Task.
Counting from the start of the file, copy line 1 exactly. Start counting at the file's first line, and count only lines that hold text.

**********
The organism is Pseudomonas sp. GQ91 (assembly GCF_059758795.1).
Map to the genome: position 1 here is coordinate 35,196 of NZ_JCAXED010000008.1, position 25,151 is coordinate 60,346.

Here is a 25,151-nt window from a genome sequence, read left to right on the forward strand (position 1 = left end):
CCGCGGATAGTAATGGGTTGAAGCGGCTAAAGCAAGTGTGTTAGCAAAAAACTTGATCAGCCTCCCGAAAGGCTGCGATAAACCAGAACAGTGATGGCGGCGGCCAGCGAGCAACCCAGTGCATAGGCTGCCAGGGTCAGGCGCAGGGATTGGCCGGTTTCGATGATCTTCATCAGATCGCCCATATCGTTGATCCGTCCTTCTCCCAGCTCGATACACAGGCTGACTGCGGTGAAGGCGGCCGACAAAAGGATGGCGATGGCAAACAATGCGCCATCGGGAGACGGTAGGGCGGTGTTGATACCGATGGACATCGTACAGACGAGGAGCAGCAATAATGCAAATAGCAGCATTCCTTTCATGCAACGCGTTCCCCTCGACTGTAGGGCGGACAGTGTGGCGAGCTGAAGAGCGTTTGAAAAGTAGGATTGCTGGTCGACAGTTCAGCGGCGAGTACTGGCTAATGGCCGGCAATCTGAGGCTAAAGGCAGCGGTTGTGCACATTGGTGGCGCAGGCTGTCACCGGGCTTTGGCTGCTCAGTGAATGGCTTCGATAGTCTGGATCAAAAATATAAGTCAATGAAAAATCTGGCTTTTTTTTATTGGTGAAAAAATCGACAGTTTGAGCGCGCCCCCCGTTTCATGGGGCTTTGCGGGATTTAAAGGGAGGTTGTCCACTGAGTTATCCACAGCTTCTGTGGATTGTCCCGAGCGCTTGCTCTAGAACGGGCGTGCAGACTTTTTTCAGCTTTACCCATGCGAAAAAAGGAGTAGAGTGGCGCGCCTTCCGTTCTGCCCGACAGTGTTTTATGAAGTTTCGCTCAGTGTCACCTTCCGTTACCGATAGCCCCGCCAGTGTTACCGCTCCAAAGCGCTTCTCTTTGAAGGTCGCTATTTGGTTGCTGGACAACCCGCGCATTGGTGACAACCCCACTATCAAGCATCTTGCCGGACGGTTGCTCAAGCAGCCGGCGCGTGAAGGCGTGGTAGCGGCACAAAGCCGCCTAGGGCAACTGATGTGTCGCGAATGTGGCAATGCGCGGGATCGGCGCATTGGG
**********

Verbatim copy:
The organism is Pseudomonas sp. GQ91 (assembly GCF_059758795.1).